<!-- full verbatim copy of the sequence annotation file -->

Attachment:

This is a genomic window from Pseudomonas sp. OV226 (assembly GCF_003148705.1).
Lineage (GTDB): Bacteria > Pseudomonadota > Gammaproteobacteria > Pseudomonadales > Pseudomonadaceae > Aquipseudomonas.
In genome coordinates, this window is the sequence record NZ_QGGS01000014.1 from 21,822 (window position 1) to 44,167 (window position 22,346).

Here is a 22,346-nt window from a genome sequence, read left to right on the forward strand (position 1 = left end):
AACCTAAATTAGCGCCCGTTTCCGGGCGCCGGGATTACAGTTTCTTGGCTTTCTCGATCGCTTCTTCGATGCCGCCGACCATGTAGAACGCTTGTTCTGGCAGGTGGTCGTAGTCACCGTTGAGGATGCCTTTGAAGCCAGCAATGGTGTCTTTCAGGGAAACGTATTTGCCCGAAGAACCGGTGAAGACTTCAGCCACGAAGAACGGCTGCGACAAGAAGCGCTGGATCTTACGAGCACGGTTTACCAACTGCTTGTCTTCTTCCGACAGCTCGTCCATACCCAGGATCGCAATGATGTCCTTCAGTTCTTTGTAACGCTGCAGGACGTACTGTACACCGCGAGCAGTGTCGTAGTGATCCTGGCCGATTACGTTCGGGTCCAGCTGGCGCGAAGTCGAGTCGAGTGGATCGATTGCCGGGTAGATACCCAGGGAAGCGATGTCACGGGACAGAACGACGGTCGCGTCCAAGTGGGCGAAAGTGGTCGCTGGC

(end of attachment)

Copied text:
This is a genomic window from Pseudomonas sp. OV226 (assembly GCF_003148705.1).
Lineage (GTDB): Bacteria > Pseudomonadota > Gammaproteobacteria > Pseudomonadales > Pseudomonadaceae > Aquipseudomonas.
In genome coordinates, this window is the sequence record NZ_QGGS01000014.1 from 21,822 (window position 1) to 44,167 (window position 22,346).

Here is a 22,346-nt window from a genome sequence, read left to right on the forward strand (position 1 = left end):
AACCTAAATTAGCGCCCGTTTCCGGGCGCCGGGATTACAGTTTCTTGGCTTTCTCGATCGCTTCTTCGATGCCGCCGACCATGTAGAACGCTTGTTCTGGCAGGTGGTCGTAGTCACCGTTGAGGATGCCTTTGAAGCCAGCAATGGTGTCTTTCAGGGAAACGTATTTGCCCGAAGAACCGGTGAAGACTTCAGCCACGAAGAACGGCTGCGACAAGAAGCGCTGGATCTTACGAGCACGGTTTACCAACTGCTTGTCTTCTTCCGACAGCTCGTCCATACCCAGGATCGCAATGATGTCCTTCAGTTCTTTGTAACGCTGCAGGACGTACTGTACACCGCGAGCAGTGTCGTAGTGATCCTGGCCGATTACGTTCGGGTCCAGCTGGCGCGAAGTCGAGTCGAGTGGATCGATTGCCGGGTAGATACCCAGGGAAGCGATGTCACGGGACAGAACGACGGTCGCGTCCAAGTGGGCGAAAGTGGTCGCTGGC